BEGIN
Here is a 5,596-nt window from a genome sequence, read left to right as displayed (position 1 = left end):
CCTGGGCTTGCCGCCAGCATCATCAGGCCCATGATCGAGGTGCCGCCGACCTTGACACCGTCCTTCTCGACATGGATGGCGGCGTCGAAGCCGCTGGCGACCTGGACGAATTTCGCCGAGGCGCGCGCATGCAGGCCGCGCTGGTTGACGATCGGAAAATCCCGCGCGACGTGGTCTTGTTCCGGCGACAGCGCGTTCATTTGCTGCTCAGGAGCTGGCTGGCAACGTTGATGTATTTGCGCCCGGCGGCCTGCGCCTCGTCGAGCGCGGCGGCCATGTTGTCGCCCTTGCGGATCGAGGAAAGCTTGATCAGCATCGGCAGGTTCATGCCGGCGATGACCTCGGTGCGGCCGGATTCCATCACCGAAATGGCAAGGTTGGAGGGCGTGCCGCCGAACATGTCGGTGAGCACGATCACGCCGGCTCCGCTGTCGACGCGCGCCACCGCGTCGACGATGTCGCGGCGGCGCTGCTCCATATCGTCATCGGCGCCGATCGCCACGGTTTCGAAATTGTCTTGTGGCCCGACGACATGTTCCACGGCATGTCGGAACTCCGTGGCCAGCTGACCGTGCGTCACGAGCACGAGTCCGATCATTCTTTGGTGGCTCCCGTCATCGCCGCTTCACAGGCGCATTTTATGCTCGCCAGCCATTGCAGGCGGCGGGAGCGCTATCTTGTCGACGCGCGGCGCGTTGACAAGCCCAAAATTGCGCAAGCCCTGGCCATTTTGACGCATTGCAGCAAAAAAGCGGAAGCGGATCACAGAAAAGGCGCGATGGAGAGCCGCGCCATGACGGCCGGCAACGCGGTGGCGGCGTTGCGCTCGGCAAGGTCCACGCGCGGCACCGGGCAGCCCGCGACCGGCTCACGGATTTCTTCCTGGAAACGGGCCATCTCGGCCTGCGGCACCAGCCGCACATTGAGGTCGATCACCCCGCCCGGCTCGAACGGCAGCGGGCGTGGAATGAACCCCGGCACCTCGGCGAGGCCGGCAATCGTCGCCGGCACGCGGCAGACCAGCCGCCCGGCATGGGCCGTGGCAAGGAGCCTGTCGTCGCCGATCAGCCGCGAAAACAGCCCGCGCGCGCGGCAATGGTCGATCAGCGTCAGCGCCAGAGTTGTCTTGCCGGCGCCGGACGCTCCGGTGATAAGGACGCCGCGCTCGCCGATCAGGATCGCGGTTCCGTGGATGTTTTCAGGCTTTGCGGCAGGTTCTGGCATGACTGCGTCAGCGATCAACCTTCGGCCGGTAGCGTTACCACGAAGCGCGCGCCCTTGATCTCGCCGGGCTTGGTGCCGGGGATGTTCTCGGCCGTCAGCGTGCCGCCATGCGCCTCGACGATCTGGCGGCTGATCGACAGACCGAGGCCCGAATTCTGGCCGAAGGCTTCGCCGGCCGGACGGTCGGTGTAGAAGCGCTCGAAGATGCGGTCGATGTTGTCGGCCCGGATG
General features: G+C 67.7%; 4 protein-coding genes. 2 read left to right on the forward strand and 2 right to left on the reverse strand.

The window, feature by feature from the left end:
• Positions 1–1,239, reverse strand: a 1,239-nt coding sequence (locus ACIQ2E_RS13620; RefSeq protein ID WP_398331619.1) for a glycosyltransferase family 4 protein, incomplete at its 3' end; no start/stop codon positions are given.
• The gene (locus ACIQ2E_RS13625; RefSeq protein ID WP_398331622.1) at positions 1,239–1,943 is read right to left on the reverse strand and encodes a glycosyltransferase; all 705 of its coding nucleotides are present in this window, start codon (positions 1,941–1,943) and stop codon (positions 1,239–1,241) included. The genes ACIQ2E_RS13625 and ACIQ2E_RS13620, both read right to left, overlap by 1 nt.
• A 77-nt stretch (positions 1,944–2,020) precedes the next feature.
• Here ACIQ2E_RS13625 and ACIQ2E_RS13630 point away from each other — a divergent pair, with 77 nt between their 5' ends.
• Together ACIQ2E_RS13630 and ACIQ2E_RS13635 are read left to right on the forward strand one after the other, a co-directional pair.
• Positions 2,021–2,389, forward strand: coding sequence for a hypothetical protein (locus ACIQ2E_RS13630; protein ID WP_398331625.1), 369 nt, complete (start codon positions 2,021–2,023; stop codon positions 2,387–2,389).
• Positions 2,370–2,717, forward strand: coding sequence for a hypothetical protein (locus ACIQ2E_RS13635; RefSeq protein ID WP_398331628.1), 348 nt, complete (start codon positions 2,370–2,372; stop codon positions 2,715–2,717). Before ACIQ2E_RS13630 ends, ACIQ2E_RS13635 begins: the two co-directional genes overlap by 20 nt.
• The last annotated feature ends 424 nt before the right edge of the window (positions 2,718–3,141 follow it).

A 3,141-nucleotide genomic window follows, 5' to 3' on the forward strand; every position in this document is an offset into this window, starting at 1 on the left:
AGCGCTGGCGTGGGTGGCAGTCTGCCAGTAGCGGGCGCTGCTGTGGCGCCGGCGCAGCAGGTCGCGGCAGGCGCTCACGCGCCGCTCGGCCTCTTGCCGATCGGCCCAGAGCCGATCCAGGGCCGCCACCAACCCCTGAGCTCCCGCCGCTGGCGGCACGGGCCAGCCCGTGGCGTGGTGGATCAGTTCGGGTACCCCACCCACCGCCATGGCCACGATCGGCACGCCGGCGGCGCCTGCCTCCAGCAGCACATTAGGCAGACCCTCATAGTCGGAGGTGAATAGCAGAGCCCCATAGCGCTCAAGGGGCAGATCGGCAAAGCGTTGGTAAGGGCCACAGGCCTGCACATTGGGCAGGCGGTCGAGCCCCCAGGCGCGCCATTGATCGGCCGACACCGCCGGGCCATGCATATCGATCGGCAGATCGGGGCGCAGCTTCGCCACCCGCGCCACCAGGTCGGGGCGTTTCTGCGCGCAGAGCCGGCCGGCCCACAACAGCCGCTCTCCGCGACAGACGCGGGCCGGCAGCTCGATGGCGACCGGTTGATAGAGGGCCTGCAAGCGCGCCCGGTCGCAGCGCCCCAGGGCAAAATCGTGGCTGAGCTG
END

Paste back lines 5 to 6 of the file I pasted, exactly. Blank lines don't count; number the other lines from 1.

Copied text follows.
• Positions 1–1,239, reverse strand: a 1,239-nt coding sequence (locus ACIQ2E_RS13620; RefSeq protein ID WP_398331619.1) for a glycosyltransferase family 4 protein, incomplete at its 3' end; no start/stop codon positions are given.
• The gene (locus ACIQ2E_RS13625; RefSeq protein ID WP_398331622.1) at positions 1,239–1,943 is read right to left on the reverse strand and encodes a glycosyltransferase; all 705 of its coding nucleotides are present in this window, start codon (positions 1,941–1,943) and stop codon (positions 1,239–1,241) included. The genes ACIQ2E_RS13625 and ACIQ2E_RS13620, both read right to left, overlap by 1 nt.